And don’t say things like “A landing page I built for a friend’s small business!” The wording of this doesn’t have a positive implication, and I’d bet a lot of people would then think that you did it for free (which you should never disclose, btw). Re-word this to say “A landing page I built for DaVine Counseling”. Nothing more needs to be said on that.

The best advice I can give to you is to keep building more complex projects, and build an application that solves a business problem - an e-commerce app like Amazon’s would be a good challenge. Use Firebase to simplify what you can’t do or don’t know yet. Go beyond doing just landing pages and build dynamic SPAs - because that’s a lot of what most SaaS companies have.

And if you’re applying for React jobs, you need to demonstrate that you know React well, along with anything else that goes along with it, like Redux, and possibly Next.js. You can’t just know React alone these days anymore when there’s a large ecosystem around it.

Also in the larger JavaScript ecosystem, it’ll pay to learn and know things like AWS, UNIX/Linux, and Git. I can see that you have projects hosted on GitHub, but how well do you know Git as a tool? And things like Chrome Devtools? These are just some additional things you might be expected to know on your first day of a job. The first week of every job I’ve had has involved setting up the company’s application(s) locally and learning the codebase, along with whatever’s used for versioning (it hasn’t always been through GitHub!). If someone dropped you in that type of scenario, would you be able to do it? If not, you can learn right now by going to an open-source app and figuring out how to contribute to it.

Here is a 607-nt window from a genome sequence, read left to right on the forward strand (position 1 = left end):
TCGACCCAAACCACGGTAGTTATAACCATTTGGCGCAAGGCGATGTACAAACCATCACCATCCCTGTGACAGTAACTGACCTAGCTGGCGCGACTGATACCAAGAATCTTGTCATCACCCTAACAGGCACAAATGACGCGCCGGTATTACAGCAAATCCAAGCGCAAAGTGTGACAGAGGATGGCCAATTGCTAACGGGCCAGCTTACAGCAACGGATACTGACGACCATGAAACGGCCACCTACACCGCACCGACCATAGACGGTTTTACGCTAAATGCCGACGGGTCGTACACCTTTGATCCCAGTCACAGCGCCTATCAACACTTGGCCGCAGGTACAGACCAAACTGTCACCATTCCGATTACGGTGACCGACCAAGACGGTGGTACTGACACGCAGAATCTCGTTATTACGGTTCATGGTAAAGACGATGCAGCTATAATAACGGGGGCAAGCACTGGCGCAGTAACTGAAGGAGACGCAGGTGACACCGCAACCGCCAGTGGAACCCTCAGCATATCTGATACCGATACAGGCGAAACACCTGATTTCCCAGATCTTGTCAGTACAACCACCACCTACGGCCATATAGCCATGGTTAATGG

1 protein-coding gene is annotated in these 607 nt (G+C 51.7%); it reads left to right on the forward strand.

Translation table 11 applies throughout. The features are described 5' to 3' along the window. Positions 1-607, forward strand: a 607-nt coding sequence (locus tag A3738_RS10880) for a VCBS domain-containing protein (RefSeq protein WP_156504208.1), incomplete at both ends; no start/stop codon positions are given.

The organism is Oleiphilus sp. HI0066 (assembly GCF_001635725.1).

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You make a good point. The 2 links leading to the same page is kind of redundant and unnecessary. I appreciate you posting a prototype, I think adding a hover popup on the thumbnail is a great idea. I think getting rid of the links will help simplify things. Thank you again for pointing that out!.

Wow, I am simply overwhelmed by all the abundance of great advice you have to offer. I can’t thank you enough for taking the time out of your day to write all this. I admit all this is a huge wakeup call for how wrong my entire approach had been for years. But I’d rather be told the tough truth than to keep under the impression I’m on the right track. You’ve given me so much good stuff, I don’t know where to start. I had a feeling my cover letter was too generic. Your examples are much more personalized and concise. I will definitely use yours as an example.

Interestingly, I’ve also been thinking about doing an ecommerce app. You’re right in that I need to build something bigger that will stand out from the usual run of the mill tutorial apps. It’ll be tough, but it will be a fun challenge.

Seriously, thank you thank you thank you! You’ve help me map out a new direction.